It’s the holidays, a time to indulge in family time and all your favorite foods. And Hanukkah foods, like potato latkes and jelly donuts, are certainly worth giving into. Throughout these eight days, though, you’re likely to get your fill of all your favorite treats. Fortunately, if you start to feel a little overwhelmed by the heavy spread, it’s easy to lighten up a bit when needed.
You can swap fried latkes for a baked vegan version. You can also serve a creamy feta appetizer that is high in protein and calcium. Lastly, for a sweet finale, switch up donuts for challah butternut squash French toast. These recipes are guaranteed to light up your taste buds as you enjoy the festival of lights.
Feta with Olive Oil, Olives, and Oregano
If you need a quick and protein-rich appetizer to serve at your Hanukkah party, Miri Rotkovitz, R.D.N, and author of Bubbe and Me in the Kitchen, recommends this feta dish. It also has special significance for the holiday.
“Olive oil factors big in the Hanukkah story, so it’s always struck me as funny that traditional holiday foods like sufganiyot (Israeli jelly doughnuts) and latkes are almost always fried in vegetable oil,” she says. “Great extra virgin olive oil deserves to be front and center on the Hanukkah table. I love the way it tempers the salty tang of feta, too. This ultra-simple recipe is one of my entertaining go-tos.”
- 8-ounces good quality sheep’s or cow’s milk feta cheese
- Dried oregano
- Extra-virgin olive oil
- Kalamata olives or a mix of your favorite black and green olives, drained
- Slice the feta into ½-inch thick slabs. Arrange on a serving platter or individual plates.
- Sprinkle each piece with a generous pinch of oregano, then drizzle with the olive oil.
- Spoon four to five olives alongside each piece of feta; serve immediately.
Spiralized Vegan Latkes With Red Cabbage and Apple
Source: The Idaho Potato Commission
Yes, it almost sounds too good to be true, but latkes can be healthy. You just need to swap out some of the potatoes for other vegetables. This recipe also includes a bit of apple infused into the latke for sweetness.
“Some Hanukkah food can be high in calories—think latkes fried in oil. But, that doesn’t mean [that] you can’t lighten up the holiday. Baked latkes are a great example, served alongside dishes loaded with fruits and vegetables,” says Amy Gorin, M.S., R.D.N., owner of Amy Gorin Nutrition in New York City.
- ¼ cup ground flaxseed mixed with ½ cup warm water
- 1 teaspoon salt
- ½ teaspoon ground black pepper
- 4 cups spiralized peeled potatoes (about one large baking potato)
- 2 cups spiralized red cabbage (about ½ of a small cabbage)
- 1 cup spiralized onion (about ½ small onion)
- 1 cup spiralized apple (about 1 large apple)
- ¼ cup olive oil, for baking
- Preheat your oven to 425 degrees Fahrenheit. Prepare two baking sheets by greasing heavily with olive oil (you will use ⅛ cup per baking sheet).
- Mix the salt and pepper into the flax mixture; it will be very thick after it absorbs the water (this is an egg substitute).
- Use the small noodle blade on your spiralizer to prepare the vegetables. Mix the potato, cabbage, onion, and apple in a large mixing bowl until well combined.
- Add in the seasoned flax mixture and mix with a spoon until the flax coats everything.
- Place the greased sheet pans in the oven for six minutes to heat up the oil.
- Carefully remove the pans from the oven—remember that they are very hot.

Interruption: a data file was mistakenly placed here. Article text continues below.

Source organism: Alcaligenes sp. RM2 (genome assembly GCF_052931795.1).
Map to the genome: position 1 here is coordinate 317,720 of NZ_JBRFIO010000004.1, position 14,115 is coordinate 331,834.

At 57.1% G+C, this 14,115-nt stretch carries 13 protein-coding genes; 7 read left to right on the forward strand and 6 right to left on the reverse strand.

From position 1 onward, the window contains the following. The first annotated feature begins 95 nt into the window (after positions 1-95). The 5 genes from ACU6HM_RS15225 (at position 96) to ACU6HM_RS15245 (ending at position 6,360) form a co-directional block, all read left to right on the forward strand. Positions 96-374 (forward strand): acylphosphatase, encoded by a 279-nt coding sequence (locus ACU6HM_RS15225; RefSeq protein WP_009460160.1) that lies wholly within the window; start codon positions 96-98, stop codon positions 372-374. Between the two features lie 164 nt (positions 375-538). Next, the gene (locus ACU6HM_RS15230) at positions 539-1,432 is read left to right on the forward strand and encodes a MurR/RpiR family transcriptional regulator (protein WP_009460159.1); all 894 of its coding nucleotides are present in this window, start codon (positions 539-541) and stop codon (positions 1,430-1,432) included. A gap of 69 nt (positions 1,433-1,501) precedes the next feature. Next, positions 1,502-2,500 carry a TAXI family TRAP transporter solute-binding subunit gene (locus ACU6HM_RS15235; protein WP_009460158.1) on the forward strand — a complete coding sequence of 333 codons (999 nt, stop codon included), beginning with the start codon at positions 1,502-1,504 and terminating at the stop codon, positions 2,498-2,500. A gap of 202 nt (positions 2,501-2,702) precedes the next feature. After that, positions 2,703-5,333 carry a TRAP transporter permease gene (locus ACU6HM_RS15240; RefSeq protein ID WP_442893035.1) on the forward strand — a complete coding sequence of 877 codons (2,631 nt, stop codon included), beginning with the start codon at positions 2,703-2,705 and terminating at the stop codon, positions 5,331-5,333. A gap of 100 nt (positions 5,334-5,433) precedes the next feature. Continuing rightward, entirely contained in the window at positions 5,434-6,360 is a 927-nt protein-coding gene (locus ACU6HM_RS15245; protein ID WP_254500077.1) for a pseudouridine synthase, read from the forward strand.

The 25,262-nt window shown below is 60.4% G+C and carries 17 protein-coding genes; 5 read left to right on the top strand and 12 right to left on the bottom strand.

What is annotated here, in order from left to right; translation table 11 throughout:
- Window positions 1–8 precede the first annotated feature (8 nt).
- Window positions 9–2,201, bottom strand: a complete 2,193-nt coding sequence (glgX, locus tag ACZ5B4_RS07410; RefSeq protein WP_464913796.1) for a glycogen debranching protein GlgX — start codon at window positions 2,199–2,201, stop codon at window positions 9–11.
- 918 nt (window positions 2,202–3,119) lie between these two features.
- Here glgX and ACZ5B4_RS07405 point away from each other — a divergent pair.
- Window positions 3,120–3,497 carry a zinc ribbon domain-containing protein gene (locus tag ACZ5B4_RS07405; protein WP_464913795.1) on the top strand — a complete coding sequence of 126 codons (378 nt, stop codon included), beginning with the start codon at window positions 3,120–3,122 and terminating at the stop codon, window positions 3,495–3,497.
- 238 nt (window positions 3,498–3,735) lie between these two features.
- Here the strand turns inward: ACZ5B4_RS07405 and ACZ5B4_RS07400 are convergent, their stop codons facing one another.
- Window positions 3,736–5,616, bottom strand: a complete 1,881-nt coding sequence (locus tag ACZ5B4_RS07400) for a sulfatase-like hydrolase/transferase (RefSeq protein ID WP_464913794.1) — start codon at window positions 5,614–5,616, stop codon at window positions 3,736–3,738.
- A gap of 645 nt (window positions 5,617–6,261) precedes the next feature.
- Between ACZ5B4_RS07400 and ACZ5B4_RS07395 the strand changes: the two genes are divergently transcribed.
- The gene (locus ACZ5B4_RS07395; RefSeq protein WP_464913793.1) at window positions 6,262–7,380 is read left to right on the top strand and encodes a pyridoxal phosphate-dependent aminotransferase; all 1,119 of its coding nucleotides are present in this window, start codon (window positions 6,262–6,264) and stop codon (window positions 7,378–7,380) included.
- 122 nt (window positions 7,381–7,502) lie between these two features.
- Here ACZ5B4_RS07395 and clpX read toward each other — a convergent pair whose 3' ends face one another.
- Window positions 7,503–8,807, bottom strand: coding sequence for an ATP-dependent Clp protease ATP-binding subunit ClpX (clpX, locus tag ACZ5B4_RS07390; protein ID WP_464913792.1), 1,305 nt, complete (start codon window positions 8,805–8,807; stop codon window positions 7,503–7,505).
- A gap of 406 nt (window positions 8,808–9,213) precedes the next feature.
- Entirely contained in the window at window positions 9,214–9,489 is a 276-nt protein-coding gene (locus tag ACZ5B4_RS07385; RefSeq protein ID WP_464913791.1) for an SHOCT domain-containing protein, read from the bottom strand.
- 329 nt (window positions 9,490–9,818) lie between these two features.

- Scoop ¼ cup of the latke mixture onto the hot baking pan (it may sizzle) and press down or shape using a wooden spoon. Repeat until all the mixture is used.
- Very carefully (with a pot holder), put the baking sheets back in the oven.
- Cook on one side for 15 minutes, then carefully take the baking sheets out and flip the latkes using a spatula.
- Bake again for 8-12 minutes and serve warm.
Baked Butternut Squash Challah French Toast
Gorin likes to serve this challah French toast instead of donuts at Hanukkah. You can serve it for dessert at a party, and reheat some for breakfast the following day.
“Challah is a big part of almost any Jewish holiday, so why not add it to French toast?” she says. “This baked French toast may seem decadent, but it packs in veggies (butternut squash) for filling fiber, vitamins, and minerals, [and] to cut out the butter. And, it’s sweetened with spices like cinnamon and nutmeg to reduce the amount of sugar.”
- Olive oil spray
- 1 loaf Challah bread
- 5 large eggs
- 4 large egg whites
- 3-½ cups pureed butternut squash, you can use canned or make your own
- 1 cup 2 percent milk
- 2 teaspoons vanilla extract
- ¼ cup packed light brown sugar
- 1 teaspoon pumpkin pie spice
- 2 teaspoons cinnamon, divided
- ¼ teaspoon nutmeg
- 1 cup pecans, divided
- ⅔ cup raisins
- ⅛ cup granulated sugar
- Spray a 9-by-13-inch ceramic or glass baking dish with olive oil spray. Slice bread into one-inch pieces; place in baking dish.
- In a medium bowl, beat eggs and egg whites. Mix in pureed squash, milk, vanilla extract, brown sugar, pumpkin pie spice, 1-½ teaspoon cinnamon, and nutmeg. Crush ½ cup pecans and mix into squash mixture, along with raisins.
- Pour mixture over bread pieces, making sure all pieces are covered. Seal tightly with plastic wrap and place in fridge overnight.
- When ready to bake, preheat oven to 350 degrees Fahrenheit. Remove plastic wrap; crush remaining pecans, and top evenly over mixture. In a small bowl, combine granulated sugar with remaining cinnamon. Sprinkle evenly over mixture.
- Bake for 30 to 35 minutes, until batter is firm. Serve with maple syrup, if desired.
Now that the menu is planned, you can get back to the menorah lighting and dreidel playing. Happy Hanukkah, everyone!